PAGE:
Modern enka (演歌 — from 演 en performance, entertainment, and 歌 ka song) came into being in the postwar years of the Shōwa period. It was the first style to synthesize the Japanese pentatonic scale with Western harmonies. Enka lyrics, as in Portuguese Fado, usually are about the themes of love and loss, loneliness, enduring hardships, and persevering in the face of difficulties, even suicide or death. Enka suggests a more traditional, idealized, or romanticized aspect of Japanese culture and attitudes, comparable to American country and western music.
Enka are songs for those who feel separated from their home, lover or other familiar environment. The feeling of hardship and poverty is the undertone. This was a very usual situation in Japan till the 1970s.
In the 1950s and 1960s young graduates of junior or senior high schools had to leave their home, so long as they were not the eldest son of the family and could succeed parents rice fields, in order to get jobs in metropolis which were expanding during the miracle of the Japanese post war economy. So, many young people were transported en masse in trains especially arranged for them to large metropolis where they got jobs and lived as salaried workers. Young people were uprooted from their home, friends, moms and yet had no reliable future. They yearned for their home, mountains, moms, friends, first loves … Metropolis was like desert, where they found no place to feel at home. Enka effectively responded to such sentiment of the people at the time.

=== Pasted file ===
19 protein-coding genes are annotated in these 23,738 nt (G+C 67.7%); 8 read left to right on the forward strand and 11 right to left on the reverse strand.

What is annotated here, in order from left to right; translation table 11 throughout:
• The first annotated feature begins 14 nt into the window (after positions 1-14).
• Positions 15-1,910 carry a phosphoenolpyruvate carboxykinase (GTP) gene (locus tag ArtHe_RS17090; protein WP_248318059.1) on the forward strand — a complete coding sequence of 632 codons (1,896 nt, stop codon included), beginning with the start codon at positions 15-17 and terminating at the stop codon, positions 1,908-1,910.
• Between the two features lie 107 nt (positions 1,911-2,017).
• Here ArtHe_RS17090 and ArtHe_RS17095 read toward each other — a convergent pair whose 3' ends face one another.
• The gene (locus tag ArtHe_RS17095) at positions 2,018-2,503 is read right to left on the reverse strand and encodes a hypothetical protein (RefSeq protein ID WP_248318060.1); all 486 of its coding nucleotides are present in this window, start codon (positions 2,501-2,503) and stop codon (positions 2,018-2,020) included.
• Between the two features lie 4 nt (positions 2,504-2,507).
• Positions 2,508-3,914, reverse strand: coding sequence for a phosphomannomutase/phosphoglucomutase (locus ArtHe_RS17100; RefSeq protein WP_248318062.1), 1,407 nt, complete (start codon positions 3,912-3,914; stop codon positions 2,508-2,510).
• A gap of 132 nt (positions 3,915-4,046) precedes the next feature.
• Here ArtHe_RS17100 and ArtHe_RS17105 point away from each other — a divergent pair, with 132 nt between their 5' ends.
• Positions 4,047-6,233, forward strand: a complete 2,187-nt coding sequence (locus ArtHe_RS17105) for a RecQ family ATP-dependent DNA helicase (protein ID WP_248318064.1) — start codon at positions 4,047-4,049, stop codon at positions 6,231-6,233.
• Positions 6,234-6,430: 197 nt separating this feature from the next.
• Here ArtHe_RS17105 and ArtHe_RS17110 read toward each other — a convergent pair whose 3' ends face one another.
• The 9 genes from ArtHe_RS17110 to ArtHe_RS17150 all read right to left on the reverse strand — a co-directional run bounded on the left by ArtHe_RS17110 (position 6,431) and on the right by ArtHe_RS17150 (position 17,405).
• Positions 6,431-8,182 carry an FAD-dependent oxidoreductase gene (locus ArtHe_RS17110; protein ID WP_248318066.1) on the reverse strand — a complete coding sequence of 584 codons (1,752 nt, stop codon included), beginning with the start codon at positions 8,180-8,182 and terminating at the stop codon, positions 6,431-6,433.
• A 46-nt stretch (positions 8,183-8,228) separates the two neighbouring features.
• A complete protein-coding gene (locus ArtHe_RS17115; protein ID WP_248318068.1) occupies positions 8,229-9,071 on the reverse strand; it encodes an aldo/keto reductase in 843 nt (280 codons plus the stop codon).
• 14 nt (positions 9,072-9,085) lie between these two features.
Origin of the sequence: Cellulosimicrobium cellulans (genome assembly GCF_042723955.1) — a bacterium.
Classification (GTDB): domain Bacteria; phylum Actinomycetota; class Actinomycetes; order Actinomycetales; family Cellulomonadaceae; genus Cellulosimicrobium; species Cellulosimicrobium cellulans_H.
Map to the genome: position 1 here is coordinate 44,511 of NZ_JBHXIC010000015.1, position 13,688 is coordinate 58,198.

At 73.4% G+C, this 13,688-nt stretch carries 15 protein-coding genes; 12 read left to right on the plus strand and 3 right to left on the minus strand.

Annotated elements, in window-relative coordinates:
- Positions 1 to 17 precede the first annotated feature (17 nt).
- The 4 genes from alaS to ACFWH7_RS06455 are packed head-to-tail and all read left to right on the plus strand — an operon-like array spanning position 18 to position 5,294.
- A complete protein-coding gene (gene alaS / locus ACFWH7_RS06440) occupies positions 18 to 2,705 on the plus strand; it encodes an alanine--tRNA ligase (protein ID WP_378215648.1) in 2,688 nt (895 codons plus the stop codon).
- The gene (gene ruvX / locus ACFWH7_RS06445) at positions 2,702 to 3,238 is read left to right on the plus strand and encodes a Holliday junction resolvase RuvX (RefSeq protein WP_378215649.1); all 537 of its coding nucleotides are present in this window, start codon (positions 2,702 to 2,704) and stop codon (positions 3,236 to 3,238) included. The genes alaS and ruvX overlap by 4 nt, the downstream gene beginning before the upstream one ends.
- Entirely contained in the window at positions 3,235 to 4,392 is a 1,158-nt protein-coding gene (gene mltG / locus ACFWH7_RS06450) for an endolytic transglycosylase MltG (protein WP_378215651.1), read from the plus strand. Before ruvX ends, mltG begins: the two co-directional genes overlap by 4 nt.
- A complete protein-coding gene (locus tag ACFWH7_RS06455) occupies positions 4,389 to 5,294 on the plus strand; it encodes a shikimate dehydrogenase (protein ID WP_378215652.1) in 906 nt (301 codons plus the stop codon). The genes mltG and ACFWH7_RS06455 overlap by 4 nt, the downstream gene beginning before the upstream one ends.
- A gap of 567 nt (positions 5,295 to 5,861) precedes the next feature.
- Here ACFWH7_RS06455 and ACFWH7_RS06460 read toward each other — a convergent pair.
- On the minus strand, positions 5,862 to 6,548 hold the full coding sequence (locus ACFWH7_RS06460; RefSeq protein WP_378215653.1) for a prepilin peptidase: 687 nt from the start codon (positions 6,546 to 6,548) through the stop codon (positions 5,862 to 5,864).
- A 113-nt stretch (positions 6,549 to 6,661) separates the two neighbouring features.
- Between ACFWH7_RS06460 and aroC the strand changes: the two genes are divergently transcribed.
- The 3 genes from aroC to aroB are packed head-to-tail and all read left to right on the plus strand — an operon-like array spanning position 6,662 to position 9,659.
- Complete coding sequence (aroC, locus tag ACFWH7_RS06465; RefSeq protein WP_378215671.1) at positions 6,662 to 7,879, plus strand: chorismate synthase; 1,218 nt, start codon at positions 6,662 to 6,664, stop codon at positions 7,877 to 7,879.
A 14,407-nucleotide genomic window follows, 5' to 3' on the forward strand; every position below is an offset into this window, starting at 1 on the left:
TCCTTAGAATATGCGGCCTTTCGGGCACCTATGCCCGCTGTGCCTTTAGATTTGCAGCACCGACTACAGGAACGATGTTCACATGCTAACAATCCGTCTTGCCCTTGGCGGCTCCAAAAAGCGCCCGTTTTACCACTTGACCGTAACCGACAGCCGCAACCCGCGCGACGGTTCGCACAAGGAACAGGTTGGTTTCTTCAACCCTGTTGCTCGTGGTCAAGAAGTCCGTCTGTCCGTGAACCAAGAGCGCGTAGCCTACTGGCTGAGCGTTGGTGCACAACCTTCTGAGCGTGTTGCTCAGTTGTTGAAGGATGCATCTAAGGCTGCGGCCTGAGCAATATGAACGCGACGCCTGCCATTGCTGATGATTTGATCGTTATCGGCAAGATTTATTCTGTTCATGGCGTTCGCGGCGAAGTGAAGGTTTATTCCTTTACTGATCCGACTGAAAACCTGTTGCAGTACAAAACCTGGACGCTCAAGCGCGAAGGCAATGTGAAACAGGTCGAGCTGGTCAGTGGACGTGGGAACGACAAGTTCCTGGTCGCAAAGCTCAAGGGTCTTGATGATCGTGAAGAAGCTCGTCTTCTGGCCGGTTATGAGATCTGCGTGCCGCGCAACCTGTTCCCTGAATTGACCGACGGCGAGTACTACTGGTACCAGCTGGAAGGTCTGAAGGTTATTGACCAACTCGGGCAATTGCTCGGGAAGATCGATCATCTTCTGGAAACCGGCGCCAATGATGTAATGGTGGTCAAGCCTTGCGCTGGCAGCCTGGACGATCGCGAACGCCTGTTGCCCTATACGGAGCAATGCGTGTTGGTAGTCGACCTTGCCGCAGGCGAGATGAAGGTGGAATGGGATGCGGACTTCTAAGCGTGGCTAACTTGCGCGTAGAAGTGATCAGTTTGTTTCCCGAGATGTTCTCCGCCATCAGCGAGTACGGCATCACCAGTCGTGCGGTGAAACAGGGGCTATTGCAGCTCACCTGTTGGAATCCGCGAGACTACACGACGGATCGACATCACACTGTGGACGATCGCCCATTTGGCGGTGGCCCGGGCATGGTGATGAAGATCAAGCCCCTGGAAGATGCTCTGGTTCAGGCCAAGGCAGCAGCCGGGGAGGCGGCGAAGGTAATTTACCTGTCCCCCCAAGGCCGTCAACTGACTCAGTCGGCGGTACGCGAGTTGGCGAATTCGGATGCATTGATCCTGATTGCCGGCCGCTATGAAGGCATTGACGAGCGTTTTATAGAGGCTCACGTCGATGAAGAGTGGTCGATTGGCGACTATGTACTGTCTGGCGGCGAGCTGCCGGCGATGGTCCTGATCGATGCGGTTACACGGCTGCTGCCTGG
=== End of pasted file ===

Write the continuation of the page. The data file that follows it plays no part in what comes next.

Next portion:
All in all, enka must be a performance or story telling which appeals to the people who are mentally hurt. Sake (wine), tear, parting, harbor, night train, onna (woman) …. These words are commonplace of enka. Then, enka shall not be sung decently. The burst of sentiment must be expressed accordingly.
In short, Japanese have become rich and lost their sorrow emanated from poverty and hardship. When sorrow does not exist, happiness cannot exist as well. Those people do not have lovers to love with all their heart and mind and strength. Everything becomes very tepid and the life becomes very monotone.
Ranma 1/2. Namida Goi (なみだ恋) by Yashiro Aki (八代亜紀). (Lyrics)
Lucky Star – Lucky Channel 16. Misoji Misaki (三十路岬) by Hiromi Konno (今野 宏美) (Lyrics)
This one is my favorite 🙂 Sayonara Zetsubou Sensei. Amagi goe (天城越え) by Sayuri Ishikawa (さゆり 石川) (Lyrics)
Live performance of Amagi goe.